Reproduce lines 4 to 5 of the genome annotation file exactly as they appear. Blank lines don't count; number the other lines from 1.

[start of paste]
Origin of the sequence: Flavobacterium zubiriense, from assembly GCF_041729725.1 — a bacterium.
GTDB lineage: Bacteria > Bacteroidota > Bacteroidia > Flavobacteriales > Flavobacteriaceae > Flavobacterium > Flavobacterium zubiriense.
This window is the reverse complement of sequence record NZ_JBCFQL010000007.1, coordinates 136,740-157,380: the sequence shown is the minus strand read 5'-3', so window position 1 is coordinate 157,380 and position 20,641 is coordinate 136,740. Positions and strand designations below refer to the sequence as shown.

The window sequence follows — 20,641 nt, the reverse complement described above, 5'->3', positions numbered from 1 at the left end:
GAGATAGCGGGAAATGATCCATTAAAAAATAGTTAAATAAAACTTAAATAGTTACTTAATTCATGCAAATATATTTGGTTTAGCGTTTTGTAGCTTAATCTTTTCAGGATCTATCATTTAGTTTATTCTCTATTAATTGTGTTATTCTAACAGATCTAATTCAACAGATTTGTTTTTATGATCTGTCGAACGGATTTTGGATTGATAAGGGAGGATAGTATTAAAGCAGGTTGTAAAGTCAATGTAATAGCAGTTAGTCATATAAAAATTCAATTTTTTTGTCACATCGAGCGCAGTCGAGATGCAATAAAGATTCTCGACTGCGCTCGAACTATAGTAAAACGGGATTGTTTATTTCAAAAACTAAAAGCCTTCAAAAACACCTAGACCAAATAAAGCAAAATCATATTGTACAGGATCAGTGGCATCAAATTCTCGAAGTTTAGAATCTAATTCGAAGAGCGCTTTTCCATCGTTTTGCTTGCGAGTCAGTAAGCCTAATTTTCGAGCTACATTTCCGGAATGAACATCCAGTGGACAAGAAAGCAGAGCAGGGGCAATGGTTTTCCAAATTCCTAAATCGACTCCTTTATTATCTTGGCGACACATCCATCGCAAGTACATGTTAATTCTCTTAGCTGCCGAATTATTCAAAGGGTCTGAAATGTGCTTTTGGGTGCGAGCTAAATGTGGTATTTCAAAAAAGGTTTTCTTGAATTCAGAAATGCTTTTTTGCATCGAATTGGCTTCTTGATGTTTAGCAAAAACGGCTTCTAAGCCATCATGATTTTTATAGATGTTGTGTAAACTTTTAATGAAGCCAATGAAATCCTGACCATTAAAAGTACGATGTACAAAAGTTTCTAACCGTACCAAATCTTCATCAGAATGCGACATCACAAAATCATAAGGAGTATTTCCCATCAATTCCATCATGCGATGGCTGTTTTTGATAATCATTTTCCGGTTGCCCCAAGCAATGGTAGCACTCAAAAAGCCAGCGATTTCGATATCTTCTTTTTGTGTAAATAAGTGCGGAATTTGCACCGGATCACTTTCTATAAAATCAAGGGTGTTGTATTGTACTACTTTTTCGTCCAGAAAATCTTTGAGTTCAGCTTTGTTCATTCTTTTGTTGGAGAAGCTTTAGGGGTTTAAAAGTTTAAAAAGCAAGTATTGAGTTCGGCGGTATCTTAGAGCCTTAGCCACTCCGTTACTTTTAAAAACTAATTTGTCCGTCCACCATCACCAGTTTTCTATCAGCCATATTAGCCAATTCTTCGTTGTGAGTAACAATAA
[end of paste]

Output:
The window sequence follows — 20,641 nt, the reverse complement described above, 5'->3', positions numbered from 1 at the left end:
GAGATAGCGGGAAATGATCCATTAAAAAATAGTTAAATAAAACTTAAATAGTTACTTAATTCATGCAAATATATTTGGTTTAGCGTTTTGTAGCTTAATCTTTTCAGGATCTATCATTTAGTTTATTCTCTATTAATTGTGTTATTCTAACAGATCTAATTCAACAGATTTGTTTTTATGATCTGTCGAACGGATTTTGGATTGATAAGGGAGGATAGTATTAAAGCAGGTTGTAAAGTCAATGTAATAGCAGTTAGTCATATAAAAATTCAATTTTTTTGTCACATCGAGCGCAGTCGAGATGCAATAAAGATTCTCGACTGCGCTCGAACTATAGTAAAACGGGATTGTTTATTTCAAAAACTAAAAGCCTTCAAAAACACCTAGACCAAATAAAGCAAAATCATATTGTACAGGATCAGTGGCATCAAATTCTCGAAGTTTAGAATCTAATTCGAAGAGCGCTTTTCCATCGTTTTGCTTGCGAGTCAGTAAGCCTAATTTTCGAGCTACATTTCCGGAATGAACATCCAGTGGACAAGAAAGCAGAGCAGGGGCAATGGTTTTCCAAATTCCTAAATCGACTCCTTTATTATCTTGGCGACACATCCATCGCAAGTACATGTTAATTCTCTTAGCTGCCGAATTATTCAAAGGGTCTGAAATGTGCTTTTGGGTGCGAGCTAAATGTGGTATTTCAAAAAAGGTTTTCTTGAATTCAGAAATGCTTTTTTGCATCGAATTGGCTTCTTGATGTTTAGCAAAAACGGCTTCTAAGCCATCATGATTTTTATAGATGTTGTGTAAACTTTTAATGAAGCCAATGAAATCCTGACCATTAAAAGTACGATGTACAAAAGTTTCTAACCGTACCAAATCTTCATCAGAATGCGACATCACAAAATCATAAGGAGTATTTCCCATCAATTCCATCATGCGATGGCTGTTTTTGATAATCATTTTCCGGTTGCCCCAAGCAATGGTAGCACTCAAAAAGCCAGCGATTTCGATATCTTCTTTTTGTGTAAATAAGTGCGGAATTTGCACCGGATCACTTTCTATAAAATCAAGGGTGTTGTATTGTACTACTTTTTCGTCCAGAAAATCTTTGAGTTCAGCTTTGTTCATTCTTTTGTTGGAGAAGCTTTAGGGGTTTAAAAGTTTAAAAAGCAAGTATTGAGTTCGGCGGTATCTTAGAGCCTTAGCCACTCCGTTACTTTTAAAAACTAATTTGTCCGTCCACCATCACCAGTTTTCTATCAGCCATATTAGCCAATTCTTCGTTGTGAGTAACAATAA